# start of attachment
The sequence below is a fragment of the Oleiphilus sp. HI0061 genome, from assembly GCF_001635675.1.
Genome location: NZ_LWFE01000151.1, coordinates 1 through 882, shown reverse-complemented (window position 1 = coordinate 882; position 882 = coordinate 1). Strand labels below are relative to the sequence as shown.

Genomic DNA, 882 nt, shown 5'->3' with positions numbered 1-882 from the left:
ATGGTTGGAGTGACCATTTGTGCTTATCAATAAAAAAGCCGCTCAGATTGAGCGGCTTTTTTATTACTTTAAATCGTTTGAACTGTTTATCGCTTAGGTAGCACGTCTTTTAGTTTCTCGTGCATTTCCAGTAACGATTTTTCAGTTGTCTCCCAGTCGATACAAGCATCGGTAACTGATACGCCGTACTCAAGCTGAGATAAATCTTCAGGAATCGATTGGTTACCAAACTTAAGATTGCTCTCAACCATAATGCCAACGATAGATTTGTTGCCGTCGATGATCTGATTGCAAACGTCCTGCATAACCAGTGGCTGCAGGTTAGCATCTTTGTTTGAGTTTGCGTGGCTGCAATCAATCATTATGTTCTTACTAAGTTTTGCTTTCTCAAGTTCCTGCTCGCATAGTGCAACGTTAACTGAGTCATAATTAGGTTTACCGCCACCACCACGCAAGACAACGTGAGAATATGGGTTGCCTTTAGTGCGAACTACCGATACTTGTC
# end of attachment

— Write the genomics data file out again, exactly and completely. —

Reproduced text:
The sequence below is a fragment of the Oleiphilus sp. HI0061 genome, from assembly GCF_001635675.1.
Genome location: NZ_LWFE01000151.1, coordinates 1 through 882, shown reverse-complemented (window position 1 = coordinate 882; position 882 = coordinate 1). Strand labels below are relative to the sequence as shown.

Genomic DNA, 882 nt, shown 5'->3' with positions numbered 1-882 from the left:
ATGGTTGGAGTGACCATTTGTGCTTATCAATAAAAAAGCCGCTCAGATTGAGCGGCTTTTTTATTACTTTAAATCGTTTGAACTGTTTATCGCTTAGGTAGCACGTCTTTTAGTTTCTCGTGCATTTCCAGTAACGATTTTTCAGTTGTCTCCCAGTCGATACAAGCATCGGTAACTGATACGCCGTACTCAAGCTGAGATAAATCTTCAGGAATCGATTGGTTACCAAACTTAAGATTGCTCTCAACCATAATGCCAACGATAGATTTGTTGCCGTCGATGATCTGATTGCAAACGTCCTGCATAACCAGTGGCTGCAGGTTAGCATCTTTGTTTGAGTTTGCGTGGCTGCAATCAATCATTATGTTCTTACTAAGTTTTGCTTTCTCAAGTTCCTGCTCGCATAGTGCAACGTTAACTGAGTCATAATTAGGTTTACCGCCACCACCACGCAAGACAACGTGAGAATATGGGTTGCCTTTAGTGCGAACTACCGATACTTGTC